Richemont International SA v Goldlion Enterprise (Singapore) Pte Ltd

JurisdictionSingapore
Judgment Date31 October 2005
Date31 October 2005
Docket NumberOriginating Motion No 26 of 2005
CourtHigh Court (Singapore)
Richemont International SA
Plaintiff
and
Goldlion Enterprise (Singapore) Pte Ltd
Defendant

[2005] SGHC 208

Andrew Ang J

Originating Motion No 26 of 2005

High Court

Trade Marks and Trade Names–Registration–Opposition to registration of trade mark–Whether trade mark for which registration being sought similar to opponent's earlier registered mark–Whether likelihood of confusion on the part of the public–Whether application for registration of trade mark made in bad faith–Sections 8 (2) (b), 8 (3) Trade Marks Act (Cap 332, 2005 Rev Ed)

The respondent applied to register “Jean Mercier” (“the Respondent's Mark”) in a series of three marks in Class 14 under the Trade Marks Act (Cap 332, 2005 Rev Ed) (“the Act”). The appellant's predecessors-in-title Baume & Mercier SA, which had trade mark registrations for “Baume & Mercier” in Class 14, filed a Notice of Opposition to the respondent's application. Baume & Mercier SA subsequently assigned the rights in the trade mark “Baume & Mercier” (“the Appellant's Mark”) to the appellant. The Principal Assistant Registrar (“the PAR”) of the Singapore Registry of Trade Marks dismissed the appellant's opposition to the respondent's application. The appellant appealed to the High Court. The main question before the court was whether registration of the Respondent's Mark should be denied by virtue of s 8 (2) (b) of the Act.

Held, dismissing the appeal:

(1) Three requirements had to be satisfied if registration of a trade mark was to be denied under s 8 (2) (b) of the Act: (a) the trade mark in question had to be similar to the earlier trade mark; (b) the trade mark in question was to be registered for goods identical with or similar to those for which the earlier trade mark was protected; and (c) there existed a likelihood of confusion on the part of the public: at [7].

(2) In determining whether trade marks were similar, their visual, aural and conceptual similarity had to be considered. Apart from the word “Mercier”, the visual differences between the two marks were clear. Besides, the common denominator “Mercier” was not even the distinctive feature in the Appellant's Mark such that the addition of the word “Jean” would be ineffective to obscure the similarity. This was important because the more distinctive a mark, the greater the protection it was to be accorded: at [8] and [13].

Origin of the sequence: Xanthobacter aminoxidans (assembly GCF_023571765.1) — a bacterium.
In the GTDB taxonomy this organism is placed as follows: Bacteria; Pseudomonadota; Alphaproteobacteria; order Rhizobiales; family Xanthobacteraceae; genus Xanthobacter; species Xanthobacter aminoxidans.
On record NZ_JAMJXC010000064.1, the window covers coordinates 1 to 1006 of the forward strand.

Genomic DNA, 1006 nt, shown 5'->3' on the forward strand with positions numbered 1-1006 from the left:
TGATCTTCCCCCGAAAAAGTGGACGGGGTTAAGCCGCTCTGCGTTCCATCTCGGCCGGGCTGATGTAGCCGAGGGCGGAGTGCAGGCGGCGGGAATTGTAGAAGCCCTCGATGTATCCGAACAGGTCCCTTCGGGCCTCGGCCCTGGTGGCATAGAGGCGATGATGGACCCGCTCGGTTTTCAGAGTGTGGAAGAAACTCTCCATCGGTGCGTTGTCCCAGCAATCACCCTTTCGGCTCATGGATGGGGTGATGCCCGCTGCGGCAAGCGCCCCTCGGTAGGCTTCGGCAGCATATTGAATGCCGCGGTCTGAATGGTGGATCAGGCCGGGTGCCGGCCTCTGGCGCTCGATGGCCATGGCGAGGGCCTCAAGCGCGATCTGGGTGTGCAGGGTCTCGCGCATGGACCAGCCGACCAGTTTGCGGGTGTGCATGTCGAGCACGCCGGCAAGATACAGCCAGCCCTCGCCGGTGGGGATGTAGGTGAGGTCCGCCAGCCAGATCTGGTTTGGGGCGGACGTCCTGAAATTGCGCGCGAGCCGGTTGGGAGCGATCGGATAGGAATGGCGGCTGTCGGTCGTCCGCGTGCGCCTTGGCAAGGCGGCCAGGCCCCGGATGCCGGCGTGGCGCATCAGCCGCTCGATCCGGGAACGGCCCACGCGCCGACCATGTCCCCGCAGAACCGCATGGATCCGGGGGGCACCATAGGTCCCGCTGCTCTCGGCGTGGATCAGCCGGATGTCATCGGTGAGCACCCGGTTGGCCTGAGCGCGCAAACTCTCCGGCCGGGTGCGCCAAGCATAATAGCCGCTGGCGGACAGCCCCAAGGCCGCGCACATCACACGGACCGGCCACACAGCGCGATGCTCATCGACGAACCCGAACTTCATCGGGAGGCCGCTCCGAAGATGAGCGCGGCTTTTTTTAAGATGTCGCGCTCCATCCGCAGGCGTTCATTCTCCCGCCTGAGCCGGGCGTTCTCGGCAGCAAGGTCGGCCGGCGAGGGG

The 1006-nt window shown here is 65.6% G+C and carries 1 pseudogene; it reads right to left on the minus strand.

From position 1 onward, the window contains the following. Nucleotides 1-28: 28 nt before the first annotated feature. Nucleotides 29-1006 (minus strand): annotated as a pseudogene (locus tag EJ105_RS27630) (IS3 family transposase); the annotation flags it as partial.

(3) Aurally, the two marks were also not similar. First, the Appellant's Mark was a combination of two surnames linked by an ampersand whereas the Respondent's Mark was just one name comprising a first name “Jean” and the surname “Mercier”. Second, as far as pronunciation was concerned, “Baume” and “Jean” did not sound the same. As for conceptual similarity, the appellant's construction was not well-founded and was too far-fetched: at [14].

(4) The PAR, having already made a determination that the goods were identical from a comparison of the specifications, erred in law by going on further to consider factors that determined whether there was similarity between goods which were not identical or identically described. In any event, the respondent had conceded that the goods, when viewed from a global context, were at best “similar goods”. The second requirement was satisfied whether the goods were identical or similar: at [18] and [19].

(5) The mere association which the public might make between two trade marks because of their similar semantic content was not in itself a sufficient basis for concluding that there was a likelihood of confusion in the absence of any possibility of a misapprehension as to the origin of the goods and services: at [20].

(6) Under s 8 (2) of the Act, the likelihood of confusion had to arise from the identity or similarity between the trade marks as well as from the identity or similarity between the goods or services. As such, once it was found that the marks in the instant case were dissimilar, the conclusion had to be that no likelihood of confusion arose even though the goods might be similar: at [21] and [24].

(7) The test for likelihood of confusion ought to be the same for ss 8 (2) and 8 (3) of the Act as for s 15 of the earlier Trade Marks Act (Cap 332, 1992 Rev Ed), viz whether there was a real prospect that ordinary sensible members of the public may be confused: at [25].